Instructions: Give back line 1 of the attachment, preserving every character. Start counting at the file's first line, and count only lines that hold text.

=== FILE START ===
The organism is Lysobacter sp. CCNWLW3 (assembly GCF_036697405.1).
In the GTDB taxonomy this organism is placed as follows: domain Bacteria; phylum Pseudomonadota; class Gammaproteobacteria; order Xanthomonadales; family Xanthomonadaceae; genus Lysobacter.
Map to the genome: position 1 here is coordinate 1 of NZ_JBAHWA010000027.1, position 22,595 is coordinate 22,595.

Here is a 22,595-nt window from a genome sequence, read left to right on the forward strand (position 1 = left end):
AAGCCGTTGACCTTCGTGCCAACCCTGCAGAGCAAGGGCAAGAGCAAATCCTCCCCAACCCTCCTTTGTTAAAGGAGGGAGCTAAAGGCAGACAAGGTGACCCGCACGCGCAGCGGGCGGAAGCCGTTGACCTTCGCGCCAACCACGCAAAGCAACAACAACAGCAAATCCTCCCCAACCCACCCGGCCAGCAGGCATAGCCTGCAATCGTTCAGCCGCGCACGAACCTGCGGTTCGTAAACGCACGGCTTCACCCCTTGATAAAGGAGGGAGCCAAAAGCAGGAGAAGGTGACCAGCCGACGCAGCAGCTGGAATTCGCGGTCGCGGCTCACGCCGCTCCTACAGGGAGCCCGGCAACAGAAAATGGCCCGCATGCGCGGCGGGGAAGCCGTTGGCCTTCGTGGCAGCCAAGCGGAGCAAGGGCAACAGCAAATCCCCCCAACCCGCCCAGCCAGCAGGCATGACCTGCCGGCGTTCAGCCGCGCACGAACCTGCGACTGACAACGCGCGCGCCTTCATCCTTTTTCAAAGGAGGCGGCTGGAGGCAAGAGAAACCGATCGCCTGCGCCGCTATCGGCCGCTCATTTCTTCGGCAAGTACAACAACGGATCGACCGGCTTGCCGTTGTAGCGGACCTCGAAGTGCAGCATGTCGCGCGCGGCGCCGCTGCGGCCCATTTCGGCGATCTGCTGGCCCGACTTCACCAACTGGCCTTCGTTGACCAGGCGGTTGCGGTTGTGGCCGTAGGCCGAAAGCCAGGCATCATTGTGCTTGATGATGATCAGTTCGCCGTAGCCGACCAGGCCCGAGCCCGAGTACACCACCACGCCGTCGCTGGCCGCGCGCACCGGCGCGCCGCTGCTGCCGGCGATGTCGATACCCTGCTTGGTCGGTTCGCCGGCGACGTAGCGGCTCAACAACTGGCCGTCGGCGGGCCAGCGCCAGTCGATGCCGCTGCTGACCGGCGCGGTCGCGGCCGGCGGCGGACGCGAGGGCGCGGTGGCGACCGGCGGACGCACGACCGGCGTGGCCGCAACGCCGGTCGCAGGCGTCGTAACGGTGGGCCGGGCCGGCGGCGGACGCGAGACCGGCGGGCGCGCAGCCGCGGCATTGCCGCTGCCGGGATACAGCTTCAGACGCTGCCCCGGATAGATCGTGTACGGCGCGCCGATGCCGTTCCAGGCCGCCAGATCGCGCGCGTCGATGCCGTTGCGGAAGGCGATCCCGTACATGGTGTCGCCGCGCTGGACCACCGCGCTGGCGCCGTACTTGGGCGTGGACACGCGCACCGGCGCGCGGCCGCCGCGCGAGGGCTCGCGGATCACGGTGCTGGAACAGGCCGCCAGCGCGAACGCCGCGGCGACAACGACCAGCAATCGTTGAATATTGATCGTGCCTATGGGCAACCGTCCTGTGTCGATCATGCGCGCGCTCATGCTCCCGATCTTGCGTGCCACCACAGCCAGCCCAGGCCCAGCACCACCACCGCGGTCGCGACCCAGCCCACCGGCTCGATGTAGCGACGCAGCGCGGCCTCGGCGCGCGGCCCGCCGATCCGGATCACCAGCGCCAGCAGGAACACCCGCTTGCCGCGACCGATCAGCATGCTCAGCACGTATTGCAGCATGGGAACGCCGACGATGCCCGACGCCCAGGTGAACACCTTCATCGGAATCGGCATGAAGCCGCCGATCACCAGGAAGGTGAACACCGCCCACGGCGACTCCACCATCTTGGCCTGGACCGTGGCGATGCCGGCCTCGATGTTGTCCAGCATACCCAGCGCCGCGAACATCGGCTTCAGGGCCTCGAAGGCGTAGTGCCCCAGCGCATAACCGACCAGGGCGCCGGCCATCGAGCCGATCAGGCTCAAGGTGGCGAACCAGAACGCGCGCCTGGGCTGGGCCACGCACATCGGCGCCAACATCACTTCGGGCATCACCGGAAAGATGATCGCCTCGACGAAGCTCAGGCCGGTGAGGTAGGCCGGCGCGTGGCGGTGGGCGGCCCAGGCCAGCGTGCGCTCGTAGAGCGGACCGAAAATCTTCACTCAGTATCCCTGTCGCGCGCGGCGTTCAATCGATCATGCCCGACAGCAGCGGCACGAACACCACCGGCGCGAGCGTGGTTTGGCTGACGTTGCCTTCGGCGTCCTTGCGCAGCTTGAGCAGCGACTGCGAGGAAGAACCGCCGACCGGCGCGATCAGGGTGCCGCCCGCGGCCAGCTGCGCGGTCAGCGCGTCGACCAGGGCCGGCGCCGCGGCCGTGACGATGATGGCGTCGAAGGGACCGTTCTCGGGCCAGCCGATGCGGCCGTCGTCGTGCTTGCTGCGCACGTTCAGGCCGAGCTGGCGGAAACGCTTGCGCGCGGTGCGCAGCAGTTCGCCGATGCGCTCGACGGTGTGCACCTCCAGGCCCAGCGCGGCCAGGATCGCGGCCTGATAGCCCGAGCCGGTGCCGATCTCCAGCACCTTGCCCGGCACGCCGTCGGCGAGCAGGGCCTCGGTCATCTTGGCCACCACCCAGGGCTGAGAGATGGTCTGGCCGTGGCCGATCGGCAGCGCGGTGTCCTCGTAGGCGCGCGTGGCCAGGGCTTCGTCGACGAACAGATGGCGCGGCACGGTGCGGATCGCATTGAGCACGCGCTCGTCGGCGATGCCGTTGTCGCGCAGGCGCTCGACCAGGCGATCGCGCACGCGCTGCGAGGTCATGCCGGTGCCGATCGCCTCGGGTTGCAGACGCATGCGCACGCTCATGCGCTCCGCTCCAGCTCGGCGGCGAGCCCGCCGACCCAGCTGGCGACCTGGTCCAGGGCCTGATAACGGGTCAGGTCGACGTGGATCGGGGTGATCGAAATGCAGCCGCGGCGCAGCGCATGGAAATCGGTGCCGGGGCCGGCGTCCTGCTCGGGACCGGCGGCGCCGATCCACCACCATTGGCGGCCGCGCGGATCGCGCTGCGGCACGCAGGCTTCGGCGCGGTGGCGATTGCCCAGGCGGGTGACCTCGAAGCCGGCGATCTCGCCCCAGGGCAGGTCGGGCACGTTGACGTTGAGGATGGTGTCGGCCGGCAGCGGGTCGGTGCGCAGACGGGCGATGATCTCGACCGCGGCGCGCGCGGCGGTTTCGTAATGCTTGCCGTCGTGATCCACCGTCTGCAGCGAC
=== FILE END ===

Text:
The organism is Lysobacter sp. CCNWLW3 (assembly GCF_036697405.1).